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dc.contributor.authorLewis, Kathleen
dc.contributor.authorTzilivakis, J.
dc.date.accessioned2012-12-03T12:59:57Z
dc.date.available2012-12-03T12:59:57Z
dc.date.issued2000
dc.identifier.citationLewis , K & Tzilivakis , J 2000 , ' The role of the EMA software in integrated crop management and its commercial uptake ' , Pest Management Science , vol. 56 , no. 11 , pp. 969-973 . https://doi.org/10.1002/1526-4998(200011)56:11<969::AID-PS239>3.0.CO;2-F
dc.identifier.issn1526-498X
dc.identifier.otherPURE: 126805
dc.identifier.otherPURE UUID: 3dfda206-284e-4514-93f4-aa130bdb2f76
dc.identifier.otherdspace: 2299/5009
dc.identifier.otherScopus: 0033786122
dc.identifier.urihttp://hdl.handle.net/2299/9269
dc.descriptionThis document is the Accepted Manuscript version of the following article: Kathleen Lewis and John Tzilivakis, ‘The role of the EMA software in integrated crop management and its commercial uptake’, Pest Management Science, Vol. 56 (11): 969-973, first published online 13 October 2000. The version of record is available online at doi: DOI: 10.1002/1526-4998(200011). Copyright © 2000 Society of Chemical Industry. Based on a paper presented at the symposium ‘The Economic and Commercial Impact of Integrated Crop Management’, organised by the SCI Crop Protection Group in collaboration with the Volcani Center, Israel and the Fresh Produce Consortium and held on 3–4 April 2000 at 14/15 Belgrave Square, London SW1X 8PS, UK.
dc.description.abstractIntegrated crop management (ICM) balances the issues of profitability and sustainability with the need for concern for the environmental as a whole. As such, it requires sound decision-making based on detailed knowledge of the integrated nature of farming and how any single activity can impact on the business viability (short- and long-term) and on the environment. This paper reports the development and use of a practical software package, Environmental Management for Agriculture (EMA), designed to support farmers, advisers and others in developing ICM practices. An exercise in technology transfer, the package uses a simple, but effective, technique relying on input data and information readily available on farm or stored in the system's databases. The paper explains how EMA can support ICM, provides an analysis of the identified user-groups and an insight into how the package is being used by these different groups. It also discusses advantages and disadvantages of using software tools in ICM decision making.en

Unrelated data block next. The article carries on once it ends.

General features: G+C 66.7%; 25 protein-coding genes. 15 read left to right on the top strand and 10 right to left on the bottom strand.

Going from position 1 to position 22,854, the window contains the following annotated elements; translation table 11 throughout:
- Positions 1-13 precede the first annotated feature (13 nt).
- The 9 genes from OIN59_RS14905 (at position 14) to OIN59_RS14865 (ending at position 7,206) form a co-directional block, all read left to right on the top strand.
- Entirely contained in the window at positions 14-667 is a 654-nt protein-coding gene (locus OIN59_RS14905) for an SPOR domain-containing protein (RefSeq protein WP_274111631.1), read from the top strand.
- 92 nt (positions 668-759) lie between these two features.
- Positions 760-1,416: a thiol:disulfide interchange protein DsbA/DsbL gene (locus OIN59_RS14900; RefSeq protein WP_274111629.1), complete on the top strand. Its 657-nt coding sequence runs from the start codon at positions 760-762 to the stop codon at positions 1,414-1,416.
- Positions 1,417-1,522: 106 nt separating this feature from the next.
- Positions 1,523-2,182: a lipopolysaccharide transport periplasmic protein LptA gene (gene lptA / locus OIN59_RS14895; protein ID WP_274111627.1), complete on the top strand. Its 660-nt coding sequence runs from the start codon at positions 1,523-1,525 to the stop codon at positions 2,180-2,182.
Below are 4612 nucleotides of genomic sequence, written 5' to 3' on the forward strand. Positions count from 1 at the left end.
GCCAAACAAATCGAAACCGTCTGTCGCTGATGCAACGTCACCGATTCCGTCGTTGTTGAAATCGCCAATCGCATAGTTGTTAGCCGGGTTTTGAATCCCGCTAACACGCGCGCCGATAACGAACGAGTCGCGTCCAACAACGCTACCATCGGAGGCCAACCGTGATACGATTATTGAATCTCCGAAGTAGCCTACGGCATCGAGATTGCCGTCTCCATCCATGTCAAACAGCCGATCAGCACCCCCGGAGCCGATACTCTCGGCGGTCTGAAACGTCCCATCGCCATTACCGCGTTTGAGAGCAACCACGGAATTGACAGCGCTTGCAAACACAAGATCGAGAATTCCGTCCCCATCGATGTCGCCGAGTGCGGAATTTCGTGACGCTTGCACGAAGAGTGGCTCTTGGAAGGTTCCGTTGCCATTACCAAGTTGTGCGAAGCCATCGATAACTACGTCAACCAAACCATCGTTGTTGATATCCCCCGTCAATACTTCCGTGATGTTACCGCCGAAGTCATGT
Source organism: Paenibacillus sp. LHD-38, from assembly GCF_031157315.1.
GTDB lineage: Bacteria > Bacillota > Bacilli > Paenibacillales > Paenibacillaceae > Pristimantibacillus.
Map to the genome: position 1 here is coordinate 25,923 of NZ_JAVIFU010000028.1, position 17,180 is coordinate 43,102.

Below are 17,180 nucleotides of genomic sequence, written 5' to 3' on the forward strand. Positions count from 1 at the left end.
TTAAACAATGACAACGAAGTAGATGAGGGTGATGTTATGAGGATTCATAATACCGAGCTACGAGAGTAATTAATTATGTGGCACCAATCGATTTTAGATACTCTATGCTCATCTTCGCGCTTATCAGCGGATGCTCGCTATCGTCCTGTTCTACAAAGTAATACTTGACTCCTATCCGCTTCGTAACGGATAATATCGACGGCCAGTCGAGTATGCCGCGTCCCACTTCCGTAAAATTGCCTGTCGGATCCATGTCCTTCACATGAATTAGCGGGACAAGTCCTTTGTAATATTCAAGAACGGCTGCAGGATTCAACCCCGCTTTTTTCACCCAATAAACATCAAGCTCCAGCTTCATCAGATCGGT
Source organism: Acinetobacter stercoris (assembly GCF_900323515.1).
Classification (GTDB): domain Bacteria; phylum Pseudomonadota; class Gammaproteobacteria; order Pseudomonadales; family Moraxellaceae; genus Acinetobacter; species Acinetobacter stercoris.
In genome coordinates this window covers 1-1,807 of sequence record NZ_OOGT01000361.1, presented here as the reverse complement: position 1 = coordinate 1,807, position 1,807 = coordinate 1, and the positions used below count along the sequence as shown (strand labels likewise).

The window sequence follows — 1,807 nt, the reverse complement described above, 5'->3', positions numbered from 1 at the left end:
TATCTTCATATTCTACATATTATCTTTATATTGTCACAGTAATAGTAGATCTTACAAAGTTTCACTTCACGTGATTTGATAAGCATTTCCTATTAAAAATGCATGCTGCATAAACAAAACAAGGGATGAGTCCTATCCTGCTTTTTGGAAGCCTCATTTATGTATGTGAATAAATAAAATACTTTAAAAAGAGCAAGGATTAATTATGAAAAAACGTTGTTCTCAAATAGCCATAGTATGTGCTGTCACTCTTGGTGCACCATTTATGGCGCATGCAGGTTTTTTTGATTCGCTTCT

dc.format.extent5
dc.language.isoeng
dc.relation.ispartofPest Management Science
dc.rightsOpen
dc.subjectintegrated crop management
dc.subjectdecision support systems
dc.subjectEMA software
dc.titleThe role of the EMA software in integrated crop management and its commercial uptakeen
dc.contributor.institutionHealth & Human Sciences Research Institute
dc.contributor.institutionSchool of Life and Medical Sciences
dc.contributor.institutionDepartment of Human and Environmental Sciences
dc.contributor.institutionGeography, Environment and Agriculture
dc.contributor.institutionAgriculture and Environment Research Unit
dc.contributor.institutionAgriculture, Veterinary and Food Sciences
dc.description.statusPeer reviewed
dc.relation.schoolSchool of Life and Medical Sciences
dc.description.versiontypeSubmitted Version
dcterms.dateAccepted2000
rioxxterms.versionSMUR
rioxxterms.versionofrecordhttps://doi.org/10.1002/1526-4998(200011)56:11<969::AID-PS239>3.0.CO;2-F
rioxxterms.typeJournal Article/Review
herts.preservation.rarelyaccessedtrue
herts.rights.accesstypeOpen


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